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Archive for the ‘Argentina’ Category

It’s difficult to be optimistic about some parts of the world.

When I look at Greece and Italy, for instance, I can’t help but think that economic renaissance is very unlikely, in part because of demographics, but even more so because voters have been conditioned to think that they have a right to live off the government.

This dependency mindset shows that societal capital has eroded, and it’s why I fear those nations have passed a tipping point.

Another example is Argentina. The Wall Street Journal‘s editorial page is very discouraged that the Peronists may return to power in that country.

Does Argentina have a death wish? That’s the question going around after Peronist Alberto Fernández and his running mate, former President Cristina Kirchner, took first place in Sunday’s presidential “primaries” with 48% of the vote. President Mauricio Macri finished 16 points behind… Clearly investors don’t want to hang around if Mr. Fernández and Mrs. Kirchner—whose eight years as president (2007-2015) were marked by leftwing populism and corruption—get to power. Mr. Macri’s unexpectedly poor showing sent the peso and equities down and default risk for Argentine bonds up.

So why would Argentinians vote for statism and economic collapse, especially since there’s so much evidence that Peronists have done immense damage to the country’s economy?

In part, because they were choosing between Tweedledee and Tweedledum. The supposed center-right incumbent, Mauricio Macri, governed as a statist.

And he’s been doubling down on bad policy in hopes of staying in office.

…he fought back by promising to raise the minimum wage for the second time this year, freeze the price of gasoline for 90 days, increase welfare payments in September and October and give a bonus to federal bureaucrats, police and the military. Perhaps this half-baked populism will move voters, but it augurs poorly for the Argentine future. …Mr. Macri…sought to avoid confrontation. He ought to have set about shrinking the state and its subsidies. Instead he maintained lavish government spending. The kinder, gentler president has been unwilling to tell Argentines in stark terms what they are up against. …Argentine debt has shot up on Mr. Macri’s watch and as a percentage of GDP it is forecast to reach 100% this year. Deficit spending has put pressure on the central bank to print money, and there has been no effort to contain inflation expectations.

Ugh, Macri seems even worse than some of America’s big-government Republicans.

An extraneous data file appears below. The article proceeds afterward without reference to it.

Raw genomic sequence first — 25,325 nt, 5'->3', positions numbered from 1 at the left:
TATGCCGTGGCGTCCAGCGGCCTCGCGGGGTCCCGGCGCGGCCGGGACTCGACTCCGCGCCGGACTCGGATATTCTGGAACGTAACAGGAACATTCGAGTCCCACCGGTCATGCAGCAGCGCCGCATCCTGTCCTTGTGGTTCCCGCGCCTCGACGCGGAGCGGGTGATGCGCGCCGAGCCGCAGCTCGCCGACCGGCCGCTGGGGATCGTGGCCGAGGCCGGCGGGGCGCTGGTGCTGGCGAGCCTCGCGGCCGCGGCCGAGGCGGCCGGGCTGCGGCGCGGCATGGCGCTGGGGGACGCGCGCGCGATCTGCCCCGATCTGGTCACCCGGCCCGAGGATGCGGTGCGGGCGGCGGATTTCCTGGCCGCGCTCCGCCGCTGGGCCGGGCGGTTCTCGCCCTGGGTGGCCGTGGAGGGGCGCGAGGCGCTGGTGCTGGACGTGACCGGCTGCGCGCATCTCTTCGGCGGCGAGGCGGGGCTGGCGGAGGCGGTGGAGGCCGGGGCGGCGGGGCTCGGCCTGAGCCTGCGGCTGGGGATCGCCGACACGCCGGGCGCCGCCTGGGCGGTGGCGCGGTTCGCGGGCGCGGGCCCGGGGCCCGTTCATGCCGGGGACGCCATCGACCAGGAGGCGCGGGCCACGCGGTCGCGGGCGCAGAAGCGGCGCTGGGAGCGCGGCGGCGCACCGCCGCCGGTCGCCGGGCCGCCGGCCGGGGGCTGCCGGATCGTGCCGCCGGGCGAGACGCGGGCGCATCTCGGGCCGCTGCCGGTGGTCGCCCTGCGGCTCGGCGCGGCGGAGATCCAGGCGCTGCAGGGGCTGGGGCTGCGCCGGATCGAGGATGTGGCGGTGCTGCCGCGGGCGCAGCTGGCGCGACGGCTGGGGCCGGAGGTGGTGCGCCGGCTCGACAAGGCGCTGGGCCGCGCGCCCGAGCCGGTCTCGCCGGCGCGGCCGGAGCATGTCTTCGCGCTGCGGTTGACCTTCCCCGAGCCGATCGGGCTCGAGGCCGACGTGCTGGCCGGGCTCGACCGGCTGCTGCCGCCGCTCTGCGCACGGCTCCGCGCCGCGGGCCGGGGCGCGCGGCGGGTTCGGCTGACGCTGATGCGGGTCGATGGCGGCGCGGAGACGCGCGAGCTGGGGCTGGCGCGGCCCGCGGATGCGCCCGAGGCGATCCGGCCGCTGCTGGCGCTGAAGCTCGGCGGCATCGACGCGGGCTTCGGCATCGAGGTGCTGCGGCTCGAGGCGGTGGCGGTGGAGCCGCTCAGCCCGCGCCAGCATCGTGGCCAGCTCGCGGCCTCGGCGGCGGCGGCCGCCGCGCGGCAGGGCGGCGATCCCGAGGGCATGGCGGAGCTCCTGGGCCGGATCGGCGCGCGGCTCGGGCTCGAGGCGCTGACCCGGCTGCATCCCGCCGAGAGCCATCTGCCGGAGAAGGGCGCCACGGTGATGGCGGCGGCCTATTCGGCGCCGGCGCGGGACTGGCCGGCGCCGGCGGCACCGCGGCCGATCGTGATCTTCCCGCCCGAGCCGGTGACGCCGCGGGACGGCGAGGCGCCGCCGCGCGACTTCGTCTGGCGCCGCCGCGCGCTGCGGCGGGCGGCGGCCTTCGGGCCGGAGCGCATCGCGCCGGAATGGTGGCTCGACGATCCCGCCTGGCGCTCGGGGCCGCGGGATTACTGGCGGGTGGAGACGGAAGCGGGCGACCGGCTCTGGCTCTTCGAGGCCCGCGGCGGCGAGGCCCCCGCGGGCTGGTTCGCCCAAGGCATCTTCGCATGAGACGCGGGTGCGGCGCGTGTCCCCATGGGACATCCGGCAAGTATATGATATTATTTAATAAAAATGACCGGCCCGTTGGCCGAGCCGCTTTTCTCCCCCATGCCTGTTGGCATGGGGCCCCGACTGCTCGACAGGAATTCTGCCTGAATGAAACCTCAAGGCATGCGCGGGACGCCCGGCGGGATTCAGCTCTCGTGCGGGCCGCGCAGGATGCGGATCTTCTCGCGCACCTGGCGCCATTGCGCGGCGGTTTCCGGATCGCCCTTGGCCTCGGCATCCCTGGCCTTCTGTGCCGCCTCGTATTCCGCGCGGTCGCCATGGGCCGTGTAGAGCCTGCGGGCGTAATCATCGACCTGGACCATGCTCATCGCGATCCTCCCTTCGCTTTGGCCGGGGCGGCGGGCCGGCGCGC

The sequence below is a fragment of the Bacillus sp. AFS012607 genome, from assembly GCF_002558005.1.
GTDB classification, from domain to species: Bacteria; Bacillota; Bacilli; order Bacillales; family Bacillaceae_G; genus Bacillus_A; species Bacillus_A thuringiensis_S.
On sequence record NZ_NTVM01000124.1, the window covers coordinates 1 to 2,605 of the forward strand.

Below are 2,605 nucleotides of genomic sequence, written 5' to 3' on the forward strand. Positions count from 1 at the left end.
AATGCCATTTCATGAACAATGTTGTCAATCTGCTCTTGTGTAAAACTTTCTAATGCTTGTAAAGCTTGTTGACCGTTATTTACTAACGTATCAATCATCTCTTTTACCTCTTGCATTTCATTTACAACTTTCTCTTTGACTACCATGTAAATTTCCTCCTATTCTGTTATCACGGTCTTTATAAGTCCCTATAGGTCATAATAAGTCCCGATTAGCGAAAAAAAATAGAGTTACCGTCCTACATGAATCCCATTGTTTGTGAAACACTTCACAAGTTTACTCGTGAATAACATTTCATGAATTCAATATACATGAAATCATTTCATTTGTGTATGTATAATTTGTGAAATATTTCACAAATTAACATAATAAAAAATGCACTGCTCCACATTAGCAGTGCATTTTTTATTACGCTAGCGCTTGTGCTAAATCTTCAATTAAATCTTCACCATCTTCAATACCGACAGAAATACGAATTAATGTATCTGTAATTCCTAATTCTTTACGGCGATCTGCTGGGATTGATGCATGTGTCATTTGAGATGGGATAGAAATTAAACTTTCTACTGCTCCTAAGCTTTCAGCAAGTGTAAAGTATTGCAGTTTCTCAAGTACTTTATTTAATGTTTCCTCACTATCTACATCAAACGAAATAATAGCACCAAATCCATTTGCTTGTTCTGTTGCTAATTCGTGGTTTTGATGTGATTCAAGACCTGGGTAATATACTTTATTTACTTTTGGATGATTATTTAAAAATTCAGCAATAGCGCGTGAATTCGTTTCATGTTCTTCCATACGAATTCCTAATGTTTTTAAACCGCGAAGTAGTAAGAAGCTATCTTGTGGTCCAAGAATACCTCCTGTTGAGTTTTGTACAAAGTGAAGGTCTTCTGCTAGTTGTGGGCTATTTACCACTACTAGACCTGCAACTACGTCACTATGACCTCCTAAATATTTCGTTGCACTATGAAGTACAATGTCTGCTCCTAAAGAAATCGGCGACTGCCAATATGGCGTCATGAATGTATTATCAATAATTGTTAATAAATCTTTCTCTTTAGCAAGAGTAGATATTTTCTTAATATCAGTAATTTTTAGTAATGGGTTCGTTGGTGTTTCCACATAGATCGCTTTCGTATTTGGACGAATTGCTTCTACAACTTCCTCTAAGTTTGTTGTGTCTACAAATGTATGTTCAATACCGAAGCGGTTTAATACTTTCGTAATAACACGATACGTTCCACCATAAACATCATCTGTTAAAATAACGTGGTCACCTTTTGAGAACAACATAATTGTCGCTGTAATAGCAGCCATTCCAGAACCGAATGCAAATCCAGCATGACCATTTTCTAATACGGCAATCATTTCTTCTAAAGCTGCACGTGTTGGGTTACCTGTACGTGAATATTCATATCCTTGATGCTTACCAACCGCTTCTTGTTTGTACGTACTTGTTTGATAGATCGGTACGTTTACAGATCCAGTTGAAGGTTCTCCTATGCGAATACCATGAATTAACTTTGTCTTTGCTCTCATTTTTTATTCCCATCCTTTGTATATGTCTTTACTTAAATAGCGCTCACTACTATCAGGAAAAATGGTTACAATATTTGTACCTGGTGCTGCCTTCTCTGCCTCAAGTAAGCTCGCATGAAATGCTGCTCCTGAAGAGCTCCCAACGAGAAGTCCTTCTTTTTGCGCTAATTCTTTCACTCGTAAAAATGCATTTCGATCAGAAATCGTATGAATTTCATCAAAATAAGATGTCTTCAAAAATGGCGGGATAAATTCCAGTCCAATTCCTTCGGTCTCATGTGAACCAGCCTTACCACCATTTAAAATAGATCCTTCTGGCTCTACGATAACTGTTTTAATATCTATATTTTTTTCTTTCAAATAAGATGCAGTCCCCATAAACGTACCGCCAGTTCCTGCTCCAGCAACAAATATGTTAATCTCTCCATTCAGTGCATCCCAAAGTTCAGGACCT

But there is a sliver of good news. If nothing else, Argentina serves as an example of why so-called “democratic socialism” is so misguided.

In some analysis for investors, Michael Cembalest of J.P. Morgan looked around the world for insights and evidence about the ideology championed by Bernie Sanders and Alexandria Ocasio-Cortez (h/t: James Pethokoukis).

He starts off by identifying the key criteria of democratic socialism.

This sounds like Elizabeth Warren’s platform, or perhaps the Green New Deal, so I think this is an accurate list.

Mr. Cembalest points out, though, that the Nordic nations don’t qualify as being socialist of any kind.

Some point to Nordic countries as democratic socialism in action, but…while Nordic countries have higher taxes and greater redistribution of wealth, Nordics are just as business-friendly as the US if not more so. Examples include greater business freedoms, freer trade, …and less of an impact on competition from state control over the economy. …while Nordics raise more taxes than the US, the gap usually results from regressive VAT/consumption taxes and Social Security taxes rather than from progressive income taxes. The bottom line: copy the Nordic model if you like, but understand that it entails a lot of capitalism and pro-business policies, a lot of taxation on middle class spending and wages, minimal reliance on corporate taxation and plenty of co-pays and deductibles in its healthcare system.

He’s right. The Nordic nations get relatively high marks for economic liberty in all areas other than fiscal policy. They’re no more socialist than the United States.